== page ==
Unapologetic progressive. Fearless activist. Plucky liberal.

Today I was thrilled to see a link to the National Women’s History Museum’s online exhibits. There are nearly 20 exhibits on a wide range of fascinating topics, including Women in Early FilmClandestine Women: Spies in American History, American Women in the Olympics, Young and Brave: Girls Changing History and Women with a Deadline: Female Printers, Publishers and Journalists.

There are so many interesting exhibits I almost didn’t know where to start, but I began with Chinese American Women: A History of Resilience and Resistance. It talks about some of the first Chinese women in the United States, who were unfortunately exploited as curiosities:

Large crowds attended the Chinese women’s “acts,” which again included lessons on how to count and speak in Chinese, and play Chinese instruments and use chopsticks.  Such shows gave rise to the earliest stereotype of Chinese women as foreign curiosities.

By marketing Chinese women as a form of public entertainment, businessmen like P.T. Barnum and the Carne Brothers developed and exploited a sensationalist mass culture in America, instructing American audiences to view the Chinese, especially Chinese women, as human oddities.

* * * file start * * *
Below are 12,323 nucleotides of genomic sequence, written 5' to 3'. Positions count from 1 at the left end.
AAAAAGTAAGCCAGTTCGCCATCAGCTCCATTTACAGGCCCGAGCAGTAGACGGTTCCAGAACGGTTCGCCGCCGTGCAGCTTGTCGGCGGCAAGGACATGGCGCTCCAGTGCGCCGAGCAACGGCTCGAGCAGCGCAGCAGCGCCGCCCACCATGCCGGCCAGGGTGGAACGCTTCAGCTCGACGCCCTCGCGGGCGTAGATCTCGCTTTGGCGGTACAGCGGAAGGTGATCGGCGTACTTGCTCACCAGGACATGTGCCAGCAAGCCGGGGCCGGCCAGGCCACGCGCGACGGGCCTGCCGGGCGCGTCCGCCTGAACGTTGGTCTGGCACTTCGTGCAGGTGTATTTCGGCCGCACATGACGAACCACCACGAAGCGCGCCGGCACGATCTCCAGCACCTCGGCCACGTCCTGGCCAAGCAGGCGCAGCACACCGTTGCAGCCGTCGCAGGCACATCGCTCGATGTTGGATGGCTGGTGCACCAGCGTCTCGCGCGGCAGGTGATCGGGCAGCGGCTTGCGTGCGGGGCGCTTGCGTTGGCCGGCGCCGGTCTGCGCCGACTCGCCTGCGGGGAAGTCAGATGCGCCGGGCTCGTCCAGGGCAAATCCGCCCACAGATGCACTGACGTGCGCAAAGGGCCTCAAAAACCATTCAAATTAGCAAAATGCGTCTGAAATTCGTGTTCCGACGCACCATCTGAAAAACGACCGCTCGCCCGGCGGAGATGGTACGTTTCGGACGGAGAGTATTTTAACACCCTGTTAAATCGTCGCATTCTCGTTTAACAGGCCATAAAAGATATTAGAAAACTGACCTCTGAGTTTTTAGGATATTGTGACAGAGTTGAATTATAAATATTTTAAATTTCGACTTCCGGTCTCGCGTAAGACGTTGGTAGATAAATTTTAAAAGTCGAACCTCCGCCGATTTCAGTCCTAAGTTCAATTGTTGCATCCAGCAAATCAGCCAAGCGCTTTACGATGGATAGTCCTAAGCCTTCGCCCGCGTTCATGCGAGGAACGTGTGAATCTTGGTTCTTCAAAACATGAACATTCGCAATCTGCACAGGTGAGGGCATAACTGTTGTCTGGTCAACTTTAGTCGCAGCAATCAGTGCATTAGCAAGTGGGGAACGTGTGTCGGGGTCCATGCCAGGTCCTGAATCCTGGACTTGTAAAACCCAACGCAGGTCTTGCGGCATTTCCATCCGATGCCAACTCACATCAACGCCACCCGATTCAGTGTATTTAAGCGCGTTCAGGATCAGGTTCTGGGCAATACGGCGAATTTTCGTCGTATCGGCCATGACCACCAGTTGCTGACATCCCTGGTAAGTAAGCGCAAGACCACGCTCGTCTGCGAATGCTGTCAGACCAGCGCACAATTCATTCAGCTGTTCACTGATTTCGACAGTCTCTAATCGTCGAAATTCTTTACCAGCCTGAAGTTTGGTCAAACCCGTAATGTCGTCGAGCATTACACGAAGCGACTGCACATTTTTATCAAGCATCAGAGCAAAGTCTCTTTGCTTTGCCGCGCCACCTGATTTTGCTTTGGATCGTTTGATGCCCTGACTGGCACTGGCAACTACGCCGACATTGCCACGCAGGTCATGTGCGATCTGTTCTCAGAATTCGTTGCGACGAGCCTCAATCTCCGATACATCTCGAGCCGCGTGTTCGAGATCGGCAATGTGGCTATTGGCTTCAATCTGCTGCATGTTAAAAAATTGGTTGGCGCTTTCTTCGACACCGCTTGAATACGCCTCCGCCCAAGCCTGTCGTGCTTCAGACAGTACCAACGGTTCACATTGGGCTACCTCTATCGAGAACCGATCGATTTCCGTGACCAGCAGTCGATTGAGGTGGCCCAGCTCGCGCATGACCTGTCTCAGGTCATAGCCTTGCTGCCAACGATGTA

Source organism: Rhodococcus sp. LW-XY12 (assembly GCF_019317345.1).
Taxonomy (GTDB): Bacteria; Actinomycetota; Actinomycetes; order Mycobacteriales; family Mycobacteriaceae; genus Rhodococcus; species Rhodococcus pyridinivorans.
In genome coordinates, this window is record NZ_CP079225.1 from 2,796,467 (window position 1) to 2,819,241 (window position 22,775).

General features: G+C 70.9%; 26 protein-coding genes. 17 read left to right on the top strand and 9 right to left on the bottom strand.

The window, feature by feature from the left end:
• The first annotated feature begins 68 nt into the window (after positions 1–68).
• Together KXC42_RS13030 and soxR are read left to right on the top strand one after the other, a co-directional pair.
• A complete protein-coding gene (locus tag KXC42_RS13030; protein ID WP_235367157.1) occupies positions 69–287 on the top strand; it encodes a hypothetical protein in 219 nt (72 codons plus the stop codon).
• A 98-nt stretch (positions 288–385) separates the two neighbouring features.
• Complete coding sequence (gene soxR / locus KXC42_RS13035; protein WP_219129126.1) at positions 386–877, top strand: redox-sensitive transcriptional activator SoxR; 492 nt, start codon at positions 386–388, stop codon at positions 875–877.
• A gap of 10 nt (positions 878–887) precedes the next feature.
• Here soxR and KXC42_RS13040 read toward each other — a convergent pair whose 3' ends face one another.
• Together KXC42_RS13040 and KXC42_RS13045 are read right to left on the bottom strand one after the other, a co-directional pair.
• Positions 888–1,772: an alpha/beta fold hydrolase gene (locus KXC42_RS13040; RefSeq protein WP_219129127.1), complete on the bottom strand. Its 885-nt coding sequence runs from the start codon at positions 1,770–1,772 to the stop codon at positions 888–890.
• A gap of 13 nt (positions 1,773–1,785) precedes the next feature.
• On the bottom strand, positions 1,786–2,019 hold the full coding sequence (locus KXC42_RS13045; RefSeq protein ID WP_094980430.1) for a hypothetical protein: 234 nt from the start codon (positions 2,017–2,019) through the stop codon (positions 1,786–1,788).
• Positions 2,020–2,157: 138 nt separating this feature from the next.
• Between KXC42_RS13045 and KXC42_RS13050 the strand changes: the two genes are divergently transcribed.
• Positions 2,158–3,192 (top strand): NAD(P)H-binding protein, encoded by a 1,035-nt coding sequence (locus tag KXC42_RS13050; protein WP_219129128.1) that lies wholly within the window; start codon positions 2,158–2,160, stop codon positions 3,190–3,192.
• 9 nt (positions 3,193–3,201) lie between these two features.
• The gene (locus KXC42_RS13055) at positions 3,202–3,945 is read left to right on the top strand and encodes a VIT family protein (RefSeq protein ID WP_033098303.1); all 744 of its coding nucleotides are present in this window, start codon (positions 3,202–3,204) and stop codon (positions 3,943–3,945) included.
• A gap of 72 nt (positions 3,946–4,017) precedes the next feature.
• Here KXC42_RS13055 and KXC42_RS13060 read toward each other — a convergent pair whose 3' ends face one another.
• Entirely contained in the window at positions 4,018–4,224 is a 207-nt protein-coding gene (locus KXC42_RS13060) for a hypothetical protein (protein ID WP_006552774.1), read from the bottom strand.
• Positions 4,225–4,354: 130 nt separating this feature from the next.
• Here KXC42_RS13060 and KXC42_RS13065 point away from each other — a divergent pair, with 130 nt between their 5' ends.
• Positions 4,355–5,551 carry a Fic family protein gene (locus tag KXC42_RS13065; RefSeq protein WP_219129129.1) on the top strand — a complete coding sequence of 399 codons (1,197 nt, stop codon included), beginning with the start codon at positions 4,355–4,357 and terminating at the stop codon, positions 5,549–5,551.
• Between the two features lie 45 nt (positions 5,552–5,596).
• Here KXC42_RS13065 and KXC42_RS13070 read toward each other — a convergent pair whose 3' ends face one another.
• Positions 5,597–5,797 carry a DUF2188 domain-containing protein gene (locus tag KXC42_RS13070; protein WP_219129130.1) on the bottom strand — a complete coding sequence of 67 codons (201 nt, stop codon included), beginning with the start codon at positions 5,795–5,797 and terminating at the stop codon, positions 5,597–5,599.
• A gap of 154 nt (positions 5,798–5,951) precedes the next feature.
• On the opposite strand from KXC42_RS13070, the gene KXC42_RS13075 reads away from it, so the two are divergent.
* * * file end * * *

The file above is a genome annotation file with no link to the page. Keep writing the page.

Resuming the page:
There’s so much information it’s going to take me awhile to digest it, and I can’t wait to read some of the other exhibits. Thank you, National Women’s History Museum, for all of your great work. Please consider signing their petition to build a permanent museum in Washington, D.C. A bill has come before Congress but was blocked by male Republican senators.

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Comments on: "WHM Day 18: National Women's History Museum Online Exhibits" (2)

  1. Great post, Molly. The museum is long overdue. Also sounds like another reason to support the 2012 Project – too many male senators who do not have a clue.

    • Good point. There’s really no good reason to hold it up, but I seem to recall their opposition had something to do with abortion. It’s not as if the museum would have a whole room dedicated to one medical procedure — and even if it did, that’s what museums are for.

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